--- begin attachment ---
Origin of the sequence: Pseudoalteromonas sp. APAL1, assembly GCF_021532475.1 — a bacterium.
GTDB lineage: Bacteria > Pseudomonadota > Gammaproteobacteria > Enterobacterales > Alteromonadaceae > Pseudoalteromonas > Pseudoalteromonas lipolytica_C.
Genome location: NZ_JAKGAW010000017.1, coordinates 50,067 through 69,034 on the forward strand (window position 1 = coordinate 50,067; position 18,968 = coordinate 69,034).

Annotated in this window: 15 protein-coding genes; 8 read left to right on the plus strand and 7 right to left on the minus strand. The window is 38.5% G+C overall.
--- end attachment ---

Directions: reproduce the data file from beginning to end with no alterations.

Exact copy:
Origin of the sequence: Pseudoalteromonas sp. APAL1, assembly GCF_021532475.1 — a bacterium.
GTDB lineage: Bacteria > Pseudomonadota > Gammaproteobacteria > Enterobacterales > Alteromonadaceae > Pseudoalteromonas > Pseudoalteromonas lipolytica_C.
Genome location: NZ_JAKGAW010000017.1, coordinates 50,067 through 69,034 on the forward strand (window position 1 = coordinate 50,067; position 18,968 = coordinate 69,034).

Annotated in this window: 15 protein-coding genes; 8 read left to right on the plus strand and 7 right to left on the minus strand. The window is 38.5% G+C overall.